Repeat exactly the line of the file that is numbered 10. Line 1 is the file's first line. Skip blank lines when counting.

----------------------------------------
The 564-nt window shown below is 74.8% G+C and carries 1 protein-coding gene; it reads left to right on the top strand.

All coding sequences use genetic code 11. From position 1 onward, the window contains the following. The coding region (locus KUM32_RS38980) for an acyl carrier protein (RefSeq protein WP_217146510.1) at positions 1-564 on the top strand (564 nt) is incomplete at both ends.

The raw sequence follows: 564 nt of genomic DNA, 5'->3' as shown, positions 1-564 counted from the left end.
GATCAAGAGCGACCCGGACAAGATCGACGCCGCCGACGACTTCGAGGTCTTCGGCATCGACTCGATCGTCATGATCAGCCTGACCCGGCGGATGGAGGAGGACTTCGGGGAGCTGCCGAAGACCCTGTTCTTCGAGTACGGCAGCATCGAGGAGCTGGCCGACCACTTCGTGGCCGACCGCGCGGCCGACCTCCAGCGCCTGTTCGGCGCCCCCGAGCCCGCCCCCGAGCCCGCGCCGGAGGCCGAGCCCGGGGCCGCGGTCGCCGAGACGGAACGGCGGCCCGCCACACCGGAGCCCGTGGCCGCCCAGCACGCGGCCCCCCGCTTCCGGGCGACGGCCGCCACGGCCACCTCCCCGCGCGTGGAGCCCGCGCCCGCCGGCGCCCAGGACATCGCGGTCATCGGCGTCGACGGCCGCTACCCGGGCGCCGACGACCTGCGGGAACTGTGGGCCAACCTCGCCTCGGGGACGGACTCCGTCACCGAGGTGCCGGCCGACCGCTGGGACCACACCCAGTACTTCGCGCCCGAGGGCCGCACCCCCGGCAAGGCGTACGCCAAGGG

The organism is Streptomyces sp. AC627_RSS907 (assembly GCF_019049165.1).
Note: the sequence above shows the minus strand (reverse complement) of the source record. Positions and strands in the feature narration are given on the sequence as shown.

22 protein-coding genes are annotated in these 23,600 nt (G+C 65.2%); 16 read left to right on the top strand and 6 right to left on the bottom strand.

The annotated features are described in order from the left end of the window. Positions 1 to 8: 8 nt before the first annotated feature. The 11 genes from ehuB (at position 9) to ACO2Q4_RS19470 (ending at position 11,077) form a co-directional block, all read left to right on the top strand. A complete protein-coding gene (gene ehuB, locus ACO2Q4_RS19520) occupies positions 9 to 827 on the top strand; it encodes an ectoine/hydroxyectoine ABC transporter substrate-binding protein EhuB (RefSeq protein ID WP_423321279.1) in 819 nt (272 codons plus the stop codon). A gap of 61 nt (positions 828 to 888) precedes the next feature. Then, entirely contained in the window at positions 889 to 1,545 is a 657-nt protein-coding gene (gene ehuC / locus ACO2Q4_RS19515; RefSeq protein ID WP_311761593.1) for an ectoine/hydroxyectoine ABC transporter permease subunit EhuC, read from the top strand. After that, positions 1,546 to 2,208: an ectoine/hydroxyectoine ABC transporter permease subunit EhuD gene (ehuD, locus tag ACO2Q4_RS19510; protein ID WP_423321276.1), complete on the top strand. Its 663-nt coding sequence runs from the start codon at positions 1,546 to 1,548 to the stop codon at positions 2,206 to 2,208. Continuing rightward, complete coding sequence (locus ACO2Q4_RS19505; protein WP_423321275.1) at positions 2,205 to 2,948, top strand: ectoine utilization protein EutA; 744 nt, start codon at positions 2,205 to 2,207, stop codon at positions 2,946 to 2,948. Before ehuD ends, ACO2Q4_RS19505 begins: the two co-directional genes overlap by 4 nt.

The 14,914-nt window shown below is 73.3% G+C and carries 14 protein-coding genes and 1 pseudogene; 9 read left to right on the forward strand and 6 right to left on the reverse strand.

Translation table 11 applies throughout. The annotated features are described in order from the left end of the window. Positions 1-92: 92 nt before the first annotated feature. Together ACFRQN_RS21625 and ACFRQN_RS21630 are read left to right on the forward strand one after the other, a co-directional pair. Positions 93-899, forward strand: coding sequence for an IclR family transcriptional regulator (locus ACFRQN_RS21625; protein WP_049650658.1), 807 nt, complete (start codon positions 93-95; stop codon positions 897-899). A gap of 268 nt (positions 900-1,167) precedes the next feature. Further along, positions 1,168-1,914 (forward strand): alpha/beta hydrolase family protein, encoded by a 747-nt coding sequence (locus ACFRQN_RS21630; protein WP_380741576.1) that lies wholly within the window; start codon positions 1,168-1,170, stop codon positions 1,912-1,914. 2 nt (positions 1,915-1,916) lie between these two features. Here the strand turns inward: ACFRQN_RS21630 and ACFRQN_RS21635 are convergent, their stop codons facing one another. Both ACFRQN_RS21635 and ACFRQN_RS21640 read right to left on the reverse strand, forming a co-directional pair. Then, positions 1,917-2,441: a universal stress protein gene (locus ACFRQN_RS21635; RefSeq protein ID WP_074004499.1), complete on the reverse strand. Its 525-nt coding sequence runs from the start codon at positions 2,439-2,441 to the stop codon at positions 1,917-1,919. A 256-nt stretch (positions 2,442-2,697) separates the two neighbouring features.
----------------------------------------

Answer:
Translation table 11 applies throughout. The annotated features are described in order from the left end of the window. Positions 1-92: 92 nt before the first annotated feature. Together ACFRQN_RS21625 and ACFRQN_RS21630 are read left to right on the forward strand one after the other, a co-directional pair. Positions 93-899, forward strand: coding sequence for an IclR family transcriptional regulator (locus ACFRQN_RS21625; protein WP_049650658.1), 807 nt, complete (start codon positions 93-95; stop codon positions 897-899). A gap of 268 nt (positions 900-1,167) precedes the next feature. Further along, positions 1,168-1,914 (forward strand): alpha/beta hydrolase family protein, encoded by a 747-nt coding sequence (locus ACFRQN_RS21630; protein WP_380741576.1) that lies wholly within the window; start codon positions 1,168-1,170, stop codon positions 1,912-1,914. 2 nt (positions 1,915-1,916) lie between these two features. Here the strand turns inward: ACFRQN_RS21630 and ACFRQN_RS21635 are convergent, their stop codons facing one another. Both ACFRQN_RS21635 and ACFRQN_RS21640 read right to left on the reverse strand, forming a co-directional pair. Then, positions 1,917-2,441: a universal stress protein gene (locus ACFRQN_RS21635; RefSeq protein ID WP_074004499.1), complete on the reverse strand. Its 525-nt coding sequence runs from the start codon at positions 2,439-2,441 to the stop codon at positions 1,917-1,919. A 256-nt stretch (positions 2,442-2,697) separates the two neighbouring features.